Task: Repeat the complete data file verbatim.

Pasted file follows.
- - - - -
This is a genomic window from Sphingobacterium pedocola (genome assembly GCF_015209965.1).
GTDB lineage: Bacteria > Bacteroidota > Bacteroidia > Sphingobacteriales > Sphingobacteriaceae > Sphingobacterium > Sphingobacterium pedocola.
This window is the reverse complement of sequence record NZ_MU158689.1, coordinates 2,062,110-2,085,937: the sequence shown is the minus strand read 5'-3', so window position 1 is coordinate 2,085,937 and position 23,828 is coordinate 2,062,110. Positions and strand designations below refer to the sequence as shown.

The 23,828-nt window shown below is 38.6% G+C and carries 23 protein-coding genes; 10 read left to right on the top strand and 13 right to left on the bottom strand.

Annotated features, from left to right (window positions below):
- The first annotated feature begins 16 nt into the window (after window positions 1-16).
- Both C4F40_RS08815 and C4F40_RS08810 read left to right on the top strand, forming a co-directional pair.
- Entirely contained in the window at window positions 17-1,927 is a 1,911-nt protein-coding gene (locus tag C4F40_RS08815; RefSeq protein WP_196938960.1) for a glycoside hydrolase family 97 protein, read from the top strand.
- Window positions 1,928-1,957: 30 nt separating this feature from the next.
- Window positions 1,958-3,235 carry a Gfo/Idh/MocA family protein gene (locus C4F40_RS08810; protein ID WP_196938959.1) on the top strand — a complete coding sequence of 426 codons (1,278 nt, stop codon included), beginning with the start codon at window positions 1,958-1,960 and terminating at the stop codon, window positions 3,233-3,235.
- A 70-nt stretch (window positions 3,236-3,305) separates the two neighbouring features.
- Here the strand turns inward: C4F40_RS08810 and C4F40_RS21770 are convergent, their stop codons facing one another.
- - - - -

This is a genomic window from Sphingobacterium pedocola (genome assembly GCF_015209965.1).
GTDB lineage: Bacteria > Bacteroidota > Bacteroidia > Sphingobacteriales > Sphingobacteriaceae > Sphingobacterium > Sphingobacterium pedocola.
This window is the reverse complement of sequence record NZ_MU158689.1, coordinates 2,062,110-2,085,937: the sequence shown is the minus strand read 5'-3', so window position 1 is coordinate 2,085,937 and position 23,828 is coordinate 2,062,110. Positions and strand designations below refer to the sequence as shown.

The 23,828-nt window shown below is 38.6% G+C and carries 23 protein-coding genes; 10 read left to right on the top strand and 13 right to left on the bottom strand.

Annotated features, from left to right (window positions below):
- The first annotated feature begins 16 nt into the window (after window positions 1-16).
- Both C4F40_RS08815 and C4F40_RS08810 read left to right on the top strand, forming a co-directional pair.
- Entirely contained in the window at window positions 17-1,927 is a 1,911-nt protein-coding gene (locus tag C4F40_RS08815; RefSeq protein WP_196938960.1) for a glycoside hydrolase family 97 protein, read from the top strand.
- Window positions 1,928-1,957: 30 nt separating this feature from the next.
- Window positions 1,958-3,235 carry a Gfo/Idh/MocA family protein gene (locus C4F40_RS08810; protein ID WP_196938959.1) on the top strand — a complete coding sequence of 426 codons (1,278 nt, stop codon included), beginning with the start codon at window positions 1,958-1,960 and terminating at the stop codon, window positions 3,233-3,235.
- A 70-nt stretch (window positions 3,236-3,305) separates the two neighbouring features.
- Here the strand turns inward: C4F40_RS08810 and C4F40_RS21770 are convergent, their stop codons facing one another.